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2017 Open Space Conference - Economic Reports on the Value of Land


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Economic Reports on the Value of Land - Breakout Group (4)

- Andrea Mackenzie, General Manager, Open Space Authority in the Santa Clara Valley (Moderator)
- Patrick Kallerman, Research Manager, Bay Area Council Economic Institute
- Robert Doyle, General Manager, East Bay Regional Park District
- Carol Johnson (per Robert), Assistant General Manager, East Bay Regional Park District
- Mary Creasman, California Director of Government Affairs, The Trust for Public Land

These panelists spoke at the 2017 Open Space Conference, Eyes on the Horizon, Boots on the Trail on May 18, 2017 at the Craneway Pavilion in Richmond, CA. More info on the Bay Area Open Space Council's website:

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2017 Open Space Conference - Economic Reports on the Value of Land

  1. 1. | @bayareaeconomy |
  2. 2. | @bayareaeconomy | What are Ecosystem Services ? Ecosystem services are the benefits that people receive from natural systems
  3. 3. Ecosystem Services • Water Supply • Flood Risk Reduction • Local Food • Tourism/Recreation/Health • Biodiversity / Habitat • Climate Stability • Pollination
  4. 4. | @bayareaeconomy | Value of Ecosystem Services in Santa Clara County $1.6 billion to $3.9 billion per year of Natural Capital Goods & Services
  5. 5. | @bayareaeconomy | Panelists Patrick Kallerman Bay Area Council Economic Institute Carol Johnson East Bay Regional Park District Mary Creasman Trust for Public Land
  6. 6. Bay Area Balance: Preserving Open Space, Addressing Housing Affordability Patrick Kallerman Bay Area Council Economic Institute May 2017
  7. 7. | @bayareaeconomy | A special place to call home • The Bay Area is a spectacularly beautiful place to live, and home to one of the most productive economies in the world. • However, sustained economic growth has exacerbated long-developing housing and transportation crises, in turn putting increased pressure on open spaces and working lands… • We now face a critical challenge: how to support inclusive growth while maintaining a balance of open land that makes the Bay Area such a unique region?
  8. 8. | @bayareaeconomy | Key findings • The Bay Area’s natural capital provides billions in benefits to citizens and the economy every year, yet significant portions of the Bay Area’s greenbelt remain at risk; • Facilitating infill development can help alleviate the housing crisis while also promoting sustainable growth patterns, yet the Bay Area is falling behind; • New policies, tools – and maybe most importantly – new coalitions are needed if the Bay Area is going to make sustainable growth a reality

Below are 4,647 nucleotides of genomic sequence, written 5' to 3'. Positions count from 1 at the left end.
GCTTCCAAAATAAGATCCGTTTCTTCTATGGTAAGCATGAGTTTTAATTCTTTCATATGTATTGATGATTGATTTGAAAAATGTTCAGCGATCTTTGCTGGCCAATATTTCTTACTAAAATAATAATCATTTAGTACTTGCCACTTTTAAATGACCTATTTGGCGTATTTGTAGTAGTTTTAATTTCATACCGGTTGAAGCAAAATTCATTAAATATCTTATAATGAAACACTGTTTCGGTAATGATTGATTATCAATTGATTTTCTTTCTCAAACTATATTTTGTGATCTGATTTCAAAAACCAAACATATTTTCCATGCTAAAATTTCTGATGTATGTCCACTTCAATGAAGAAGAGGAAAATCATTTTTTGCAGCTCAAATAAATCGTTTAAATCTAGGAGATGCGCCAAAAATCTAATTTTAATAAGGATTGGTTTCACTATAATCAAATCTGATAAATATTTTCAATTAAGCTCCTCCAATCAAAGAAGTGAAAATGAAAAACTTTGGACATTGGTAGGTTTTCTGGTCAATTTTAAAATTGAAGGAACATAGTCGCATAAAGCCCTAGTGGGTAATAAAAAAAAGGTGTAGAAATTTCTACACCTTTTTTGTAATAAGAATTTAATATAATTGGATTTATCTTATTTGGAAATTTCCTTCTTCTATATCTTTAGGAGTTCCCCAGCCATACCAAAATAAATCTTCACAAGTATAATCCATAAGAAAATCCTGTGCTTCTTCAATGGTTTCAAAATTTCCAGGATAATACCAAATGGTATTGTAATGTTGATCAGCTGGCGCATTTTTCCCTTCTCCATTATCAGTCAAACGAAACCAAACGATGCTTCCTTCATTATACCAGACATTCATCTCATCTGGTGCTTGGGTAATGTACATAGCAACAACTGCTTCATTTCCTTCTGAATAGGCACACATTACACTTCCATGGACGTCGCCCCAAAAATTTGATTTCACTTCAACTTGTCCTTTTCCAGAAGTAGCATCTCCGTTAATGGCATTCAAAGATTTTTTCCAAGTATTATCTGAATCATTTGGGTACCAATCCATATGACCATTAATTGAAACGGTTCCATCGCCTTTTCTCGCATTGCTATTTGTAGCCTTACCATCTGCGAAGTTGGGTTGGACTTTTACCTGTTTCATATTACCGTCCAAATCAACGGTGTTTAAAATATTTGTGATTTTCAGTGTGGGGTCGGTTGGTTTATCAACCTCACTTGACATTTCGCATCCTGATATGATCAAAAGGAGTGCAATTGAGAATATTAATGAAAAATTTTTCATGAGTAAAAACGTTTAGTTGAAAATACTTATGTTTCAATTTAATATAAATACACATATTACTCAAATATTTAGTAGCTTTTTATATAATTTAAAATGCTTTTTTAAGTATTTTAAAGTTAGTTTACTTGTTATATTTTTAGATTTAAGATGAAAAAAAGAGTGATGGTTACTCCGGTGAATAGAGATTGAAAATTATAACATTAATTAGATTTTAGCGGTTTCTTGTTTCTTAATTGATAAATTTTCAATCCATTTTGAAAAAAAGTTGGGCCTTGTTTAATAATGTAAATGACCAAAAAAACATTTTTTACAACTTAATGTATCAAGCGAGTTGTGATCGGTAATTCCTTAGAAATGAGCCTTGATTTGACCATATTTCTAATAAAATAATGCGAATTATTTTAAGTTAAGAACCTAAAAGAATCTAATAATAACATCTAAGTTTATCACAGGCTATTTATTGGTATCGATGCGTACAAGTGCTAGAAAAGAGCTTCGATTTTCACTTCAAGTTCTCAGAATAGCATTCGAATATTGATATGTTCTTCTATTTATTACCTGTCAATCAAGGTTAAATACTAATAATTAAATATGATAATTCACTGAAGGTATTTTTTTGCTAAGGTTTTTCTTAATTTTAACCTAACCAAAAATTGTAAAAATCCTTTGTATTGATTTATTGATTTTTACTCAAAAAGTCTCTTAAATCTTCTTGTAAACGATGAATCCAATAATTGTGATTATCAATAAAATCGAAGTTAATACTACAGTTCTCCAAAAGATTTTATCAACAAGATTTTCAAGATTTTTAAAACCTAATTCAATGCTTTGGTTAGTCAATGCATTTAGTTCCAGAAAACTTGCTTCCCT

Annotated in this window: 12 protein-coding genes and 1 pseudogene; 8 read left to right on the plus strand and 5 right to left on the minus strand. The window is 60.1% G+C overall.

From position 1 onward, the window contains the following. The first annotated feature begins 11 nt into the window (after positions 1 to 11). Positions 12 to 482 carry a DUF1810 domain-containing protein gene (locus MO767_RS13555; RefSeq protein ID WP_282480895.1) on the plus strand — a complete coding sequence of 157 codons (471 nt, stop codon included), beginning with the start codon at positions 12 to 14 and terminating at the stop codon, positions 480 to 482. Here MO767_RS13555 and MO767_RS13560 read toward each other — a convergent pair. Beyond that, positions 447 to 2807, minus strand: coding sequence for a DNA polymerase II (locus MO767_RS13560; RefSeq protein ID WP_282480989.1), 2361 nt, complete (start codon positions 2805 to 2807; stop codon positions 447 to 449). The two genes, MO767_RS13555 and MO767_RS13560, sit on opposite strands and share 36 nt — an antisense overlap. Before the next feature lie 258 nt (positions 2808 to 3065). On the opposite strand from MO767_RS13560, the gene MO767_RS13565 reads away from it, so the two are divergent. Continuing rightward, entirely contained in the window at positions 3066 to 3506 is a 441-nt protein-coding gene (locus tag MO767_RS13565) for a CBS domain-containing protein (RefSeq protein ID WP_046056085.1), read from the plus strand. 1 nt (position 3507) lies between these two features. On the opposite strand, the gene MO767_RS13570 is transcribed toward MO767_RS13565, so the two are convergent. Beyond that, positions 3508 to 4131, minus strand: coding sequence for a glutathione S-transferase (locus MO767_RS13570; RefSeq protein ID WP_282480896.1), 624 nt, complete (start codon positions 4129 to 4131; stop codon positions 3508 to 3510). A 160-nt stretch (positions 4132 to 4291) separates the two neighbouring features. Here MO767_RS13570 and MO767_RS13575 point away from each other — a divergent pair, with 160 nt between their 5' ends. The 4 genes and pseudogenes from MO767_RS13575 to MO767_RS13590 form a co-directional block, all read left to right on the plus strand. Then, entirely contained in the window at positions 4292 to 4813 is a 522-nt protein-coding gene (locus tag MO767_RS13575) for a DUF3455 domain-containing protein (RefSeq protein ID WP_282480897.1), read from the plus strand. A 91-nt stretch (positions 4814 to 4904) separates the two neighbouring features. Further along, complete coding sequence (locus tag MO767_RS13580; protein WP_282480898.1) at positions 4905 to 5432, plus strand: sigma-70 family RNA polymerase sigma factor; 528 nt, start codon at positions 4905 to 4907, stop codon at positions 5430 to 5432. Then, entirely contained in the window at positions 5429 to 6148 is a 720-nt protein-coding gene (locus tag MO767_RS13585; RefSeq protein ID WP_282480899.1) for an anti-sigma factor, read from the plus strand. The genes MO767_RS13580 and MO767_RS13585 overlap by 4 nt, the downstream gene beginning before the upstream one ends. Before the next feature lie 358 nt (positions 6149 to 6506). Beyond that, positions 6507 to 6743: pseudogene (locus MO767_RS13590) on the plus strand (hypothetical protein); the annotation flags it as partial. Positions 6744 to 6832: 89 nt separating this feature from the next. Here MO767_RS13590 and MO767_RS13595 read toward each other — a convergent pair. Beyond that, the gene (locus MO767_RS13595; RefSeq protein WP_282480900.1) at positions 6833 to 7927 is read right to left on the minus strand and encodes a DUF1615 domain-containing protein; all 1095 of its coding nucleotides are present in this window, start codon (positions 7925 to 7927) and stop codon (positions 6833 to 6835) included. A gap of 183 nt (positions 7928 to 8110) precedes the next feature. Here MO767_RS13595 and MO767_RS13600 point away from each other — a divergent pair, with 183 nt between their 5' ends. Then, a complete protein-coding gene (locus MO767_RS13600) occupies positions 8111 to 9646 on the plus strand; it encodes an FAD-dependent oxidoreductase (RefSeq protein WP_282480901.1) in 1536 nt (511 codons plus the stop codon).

9. 9. | @bayareaeconomy | Land use in the Bay Area 0% 10% 20% 30% 40% 50% 60% Agriculture Forests and Woodlands Urban/Built-Up Rural Residental Water Bodies Land Use in the Bay Area
  10. 10. | @bayareaeconomy | Valuing natural landscapes? • Economics might provide a framework, but to many putting a price tag on something seen as priceless is counterintuitive; • Early studies focused on “direct” impacts, such as receipts from entrance fees to parks, or sales of agriculture; • Studies moved to measure “indirect” impacts, such as the effect of parks on home prices, and eventually to the concept of natural capital.
  11. 11. | @bayareaeconomy | So what are “ecosystem services”?
  12. 12. | @bayareaeconomy | So how do we measure these?
  13. 13. | @bayareaeconomy | Results from Bay Area analyses • An analysis by the East Bay Regional Park District found the park system to have an annual economic value of $500 million per year; • Healthy Lands & Healthy Economies found the economic value of natural lands in Santa Clara County to be between $1.6 and $3.9 billion per year. • Extrapolating these results would put the value of natural capital in the Bay Area at between $5 and $14 billion per year.
  14. 14. | @bayareaeconomy | Pressure moving to the megaregion
  15. 15. | @bayareaeconomy | Keeping climate goals in mind